Recent calls for women to be allowed paid time off during their period drew a mix response. However, in early March, Coexist did just that. It now allows its 24 female employees (it also has seven male employees) to take paid time off during their periods if they’re in pain.
Coexist manages Hamilton House, an arts and community venue in Bristol. Its managing director, Bex Baxter, who herself suffers severe stomach cramps each month, said: “I’ve seen women at work who are bent over double because of [period] pain. Despite this, they feel they cannot go home because they do not class themselves as unwell. This is unfair.”
“At Coexist we’re very understanding. If someone’s in pain – no matter what kind – they’re encouraged to go home.” Baxter added: “There’s a misconception that taking time off makes a business unproductive. Actually, it’s about synchronising work with the body’s natural cycles.”
As reported by The Guardian: “Menstrual leave has been a legal right for Japanese women since 1947, but fear of social stigma means many will not take it.” Nike is one corporate giant that offers menstrual leave, after introducing it worldwide in 2007, but few others do.
As reported by the Telegraph, one Harley Street professor of obstetrics and gynaecology believes paid menstrual leave would “boost female motivation and productivity.” But journalist Claire Cohen hit back by writing: “Periods are rotten. But they are a natural process. The answer is not to force half the population to hide away at home. We don’t need ‘thoughtful’ male bosses to patronise us into resting up. What we need is to grit our teeth, like we’ve always done, pop a paracetamol and to be allowed to get on with our jobs.”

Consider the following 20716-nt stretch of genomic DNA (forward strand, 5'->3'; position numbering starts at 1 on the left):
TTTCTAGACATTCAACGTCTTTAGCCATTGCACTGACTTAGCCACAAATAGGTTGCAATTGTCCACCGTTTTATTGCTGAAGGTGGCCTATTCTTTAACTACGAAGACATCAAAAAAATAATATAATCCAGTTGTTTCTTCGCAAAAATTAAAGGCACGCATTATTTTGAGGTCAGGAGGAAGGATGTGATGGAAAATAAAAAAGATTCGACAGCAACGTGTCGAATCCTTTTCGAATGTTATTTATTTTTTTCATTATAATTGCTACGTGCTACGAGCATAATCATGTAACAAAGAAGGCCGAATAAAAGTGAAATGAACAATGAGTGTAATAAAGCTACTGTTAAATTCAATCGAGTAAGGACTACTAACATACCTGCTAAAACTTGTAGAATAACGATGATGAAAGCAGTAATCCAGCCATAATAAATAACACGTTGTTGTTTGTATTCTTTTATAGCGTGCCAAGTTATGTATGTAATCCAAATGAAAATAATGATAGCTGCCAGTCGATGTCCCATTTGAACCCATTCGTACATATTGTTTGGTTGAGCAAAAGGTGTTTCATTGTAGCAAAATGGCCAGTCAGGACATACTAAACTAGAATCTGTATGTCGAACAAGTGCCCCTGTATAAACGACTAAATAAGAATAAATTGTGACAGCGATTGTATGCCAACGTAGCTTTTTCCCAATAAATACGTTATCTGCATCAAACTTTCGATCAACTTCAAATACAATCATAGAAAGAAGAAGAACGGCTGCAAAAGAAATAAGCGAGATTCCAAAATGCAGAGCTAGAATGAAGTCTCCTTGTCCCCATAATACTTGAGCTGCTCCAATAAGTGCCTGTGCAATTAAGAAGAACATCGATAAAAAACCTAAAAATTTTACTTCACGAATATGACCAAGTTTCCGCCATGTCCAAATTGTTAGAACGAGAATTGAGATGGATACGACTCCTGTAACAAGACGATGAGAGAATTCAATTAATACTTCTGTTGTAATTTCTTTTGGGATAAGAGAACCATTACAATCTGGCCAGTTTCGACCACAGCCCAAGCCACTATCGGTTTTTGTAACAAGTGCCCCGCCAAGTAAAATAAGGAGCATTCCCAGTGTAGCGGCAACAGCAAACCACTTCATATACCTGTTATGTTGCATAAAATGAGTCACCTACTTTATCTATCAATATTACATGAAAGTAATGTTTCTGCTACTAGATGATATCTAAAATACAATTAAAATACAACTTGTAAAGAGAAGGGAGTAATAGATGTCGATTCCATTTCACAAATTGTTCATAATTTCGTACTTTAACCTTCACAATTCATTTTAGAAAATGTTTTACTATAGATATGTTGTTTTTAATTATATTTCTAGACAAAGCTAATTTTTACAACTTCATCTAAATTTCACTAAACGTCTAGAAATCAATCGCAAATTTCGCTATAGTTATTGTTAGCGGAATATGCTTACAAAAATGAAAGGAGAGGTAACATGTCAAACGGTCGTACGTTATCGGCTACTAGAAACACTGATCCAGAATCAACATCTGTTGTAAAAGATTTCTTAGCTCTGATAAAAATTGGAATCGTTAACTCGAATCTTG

UK cost of sickness
Many business owners will agree. Sickness absence remains a big and expensive challenge. In 2013, accountants PwC estimated that sickness absence cost UK businesses some £28.8bn a year (it fell to £23bn in 2014). Its research found that UK workers have an average of 9.1 days off from their jobs each year because of sickness – almost double the US tally (4.9 days), higher than Western Europe (7.3 days) – and four times more than employees in Asia Pacific (2.2 days).
As well as increasing costs, staff absence can mean customers get let down, which harms profitability. Staff absence usually has a knock-on effect on other team members’ workloads, and this can damage their morale, motivation and goodwill. Team spirit and togetherness can also suffer if inconvenienced employees suspect their absent colleagues might be taking a ‘sickie’. According to PwC, ‘sickies’ (a.k.a unauthorised absences) costs UK employers £9bn a year.
Reasons for staff absence
The PwC survey of 2,000 adults found that almost a third had called into work ill because they had a hangover, while 26 per cent were simply bored with their job. More than a quarter were going to a job interview, while 11 per cent wanted to enjoy the good weather and eight per cent wanted time off to go to a sporting event!
Much illness is genuine, of course. According to a 2014/15 Labour Force Survey, 9.5m working days were lost in the UK because of “work-related musculoskeletal disorders”, while 9.9m working days were lost as a result of work-related stress, depression or anxiety. Stress alone accounted for 35 per cent of all work related ill-health cases and 43% of all working days lost. Thankfully, employers and employees can work in partnership to help to reduce both.
- The Heath & Safety Executive offers advice to employers on how to better manage sickness absence and employees’ return to work. Acas also provides guidance on managing staff absence.